Someone once said that one of the most precious inheritances of our country is our ancient Parish Churches and I am fortunate that I only have a short walk to the top of our village to appreciate how true these words are.
It is not actually known how old our village Church is, but the first mention of there being a Church here is in documents that date back to 1253. It appears that our little Church had connections with an important Abbey about 15 miles away and it is fairly certain that it was served in ancient days by monks from the Abbey, this probably happened well over three hundred years ago and it is believed that parts of the present building were built by them, though one likes to think that there are stones in the present building which were first used in the original building from way back in 1200’s
Our little Church is small, simple but very beautiful, and sitting as it does in an elevated position at the top of the village, it commands breathtaking views of both mountains and the sea. No wonder the people of old called the ground around the ancient Cathedrals and Churches ‘God’s Acre’. Surveying the vista from our little Church one feels for sure that it is set in one of God’s acres.
Our village Church has stood the test of time and been hallowed by prayers and praises of saints through the ages, but it is doubtful if it would be well-known today but for its famous Rood Loft and Screen.
The Loft and Screen are quite magnificent, exquisitely carved with flowers, leaves, vines and berries. Legend has it that it once belonged to the Abbey and, at the time when King Henry VIII was suppressing the Monasteries in 1536 it was taken from the Abbey to our remote village Church for safe keeping where it was unlikely to be found by King Henry’s snoopers. No doubt it was hoped that one day it would be returned to the Abbey.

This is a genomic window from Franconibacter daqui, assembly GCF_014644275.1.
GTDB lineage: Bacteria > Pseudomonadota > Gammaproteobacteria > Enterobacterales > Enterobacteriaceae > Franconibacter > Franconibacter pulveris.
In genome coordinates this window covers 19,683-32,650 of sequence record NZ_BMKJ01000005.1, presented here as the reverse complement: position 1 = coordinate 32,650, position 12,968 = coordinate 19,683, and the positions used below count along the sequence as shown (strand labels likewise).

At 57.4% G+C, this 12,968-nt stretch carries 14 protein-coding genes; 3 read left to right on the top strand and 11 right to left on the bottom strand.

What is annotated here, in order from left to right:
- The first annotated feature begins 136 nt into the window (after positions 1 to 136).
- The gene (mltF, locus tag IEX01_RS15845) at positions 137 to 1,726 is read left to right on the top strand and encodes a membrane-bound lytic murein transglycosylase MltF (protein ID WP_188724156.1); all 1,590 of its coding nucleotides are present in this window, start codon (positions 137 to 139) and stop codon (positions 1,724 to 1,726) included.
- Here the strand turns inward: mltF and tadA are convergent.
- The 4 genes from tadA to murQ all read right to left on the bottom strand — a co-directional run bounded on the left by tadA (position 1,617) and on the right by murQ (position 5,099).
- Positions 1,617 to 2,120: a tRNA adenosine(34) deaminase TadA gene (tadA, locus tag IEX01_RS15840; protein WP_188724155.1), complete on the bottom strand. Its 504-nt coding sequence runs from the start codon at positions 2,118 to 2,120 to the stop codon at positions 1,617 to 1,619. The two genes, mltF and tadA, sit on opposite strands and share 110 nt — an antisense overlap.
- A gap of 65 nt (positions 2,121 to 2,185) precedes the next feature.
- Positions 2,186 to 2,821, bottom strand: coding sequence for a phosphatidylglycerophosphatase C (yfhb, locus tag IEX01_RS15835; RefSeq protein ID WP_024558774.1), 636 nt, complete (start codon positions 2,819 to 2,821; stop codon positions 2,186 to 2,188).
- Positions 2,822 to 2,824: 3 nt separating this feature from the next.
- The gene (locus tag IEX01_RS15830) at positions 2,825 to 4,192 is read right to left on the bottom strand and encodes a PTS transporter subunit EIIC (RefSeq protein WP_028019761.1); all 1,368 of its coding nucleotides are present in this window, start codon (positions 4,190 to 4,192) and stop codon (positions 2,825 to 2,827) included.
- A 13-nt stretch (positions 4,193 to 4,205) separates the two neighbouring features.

There is more mystery that surrounds the Loft and Screen, for one wonders how it got here, was it carried by the Monks the shortest route over the mountain, or was it was floated by sea from the Abbey around the coast and then carried the short distance to its final resting place of today. Personally, I think taking it by sea would have been the easier route. For decades experts have settled on this theory, however, there is another which village people like to muse on and that is, this magnificent Loft and Screen was carved by some local craftsman from the area. Whatever the true facts are we will never know, be it enough that we have such a breathtaking treasure amongst us that some genius craftsman created in 13th 14th or 15th century. The Rood Loft and its Screen is probably the most famous and most beautiful piece of wood carving to be seen anywhere and I think its even more amazing when I stand in wonder looking at its magnificence, and realise this was created with a mere chisel and mallet.
Click on the pictures to enlarge, however, I’m disappointed that my photographs don’t show the details as they really are.
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